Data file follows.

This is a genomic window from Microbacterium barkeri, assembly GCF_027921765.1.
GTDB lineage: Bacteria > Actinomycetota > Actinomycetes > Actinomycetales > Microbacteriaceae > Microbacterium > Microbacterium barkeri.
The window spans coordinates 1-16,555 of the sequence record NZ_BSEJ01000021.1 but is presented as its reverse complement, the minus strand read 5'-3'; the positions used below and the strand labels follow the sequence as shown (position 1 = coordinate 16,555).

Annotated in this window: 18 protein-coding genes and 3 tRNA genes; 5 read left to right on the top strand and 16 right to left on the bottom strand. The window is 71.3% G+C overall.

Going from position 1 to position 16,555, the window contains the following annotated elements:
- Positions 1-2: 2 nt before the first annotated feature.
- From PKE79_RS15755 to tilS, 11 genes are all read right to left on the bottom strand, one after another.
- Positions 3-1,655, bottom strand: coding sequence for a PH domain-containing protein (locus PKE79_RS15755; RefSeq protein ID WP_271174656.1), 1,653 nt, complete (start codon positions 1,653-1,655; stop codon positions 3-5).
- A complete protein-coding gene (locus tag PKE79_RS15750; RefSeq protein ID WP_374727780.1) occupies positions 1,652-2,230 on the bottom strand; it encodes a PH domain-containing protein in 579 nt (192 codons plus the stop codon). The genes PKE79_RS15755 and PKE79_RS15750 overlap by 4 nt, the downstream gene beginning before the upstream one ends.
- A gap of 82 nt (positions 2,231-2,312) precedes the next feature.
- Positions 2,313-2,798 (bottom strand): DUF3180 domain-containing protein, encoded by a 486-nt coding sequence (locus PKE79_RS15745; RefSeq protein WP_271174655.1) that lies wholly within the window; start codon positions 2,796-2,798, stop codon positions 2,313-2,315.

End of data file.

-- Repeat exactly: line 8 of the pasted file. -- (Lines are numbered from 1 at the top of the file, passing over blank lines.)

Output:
- Positions 3-1,655, bottom strand: coding sequence for a PH domain-containing protein (locus PKE79_RS15755; RefSeq protein ID WP_271174656.1), 1,653 nt, complete (start codon positions 1,653-1,655; stop codon positions 3-5).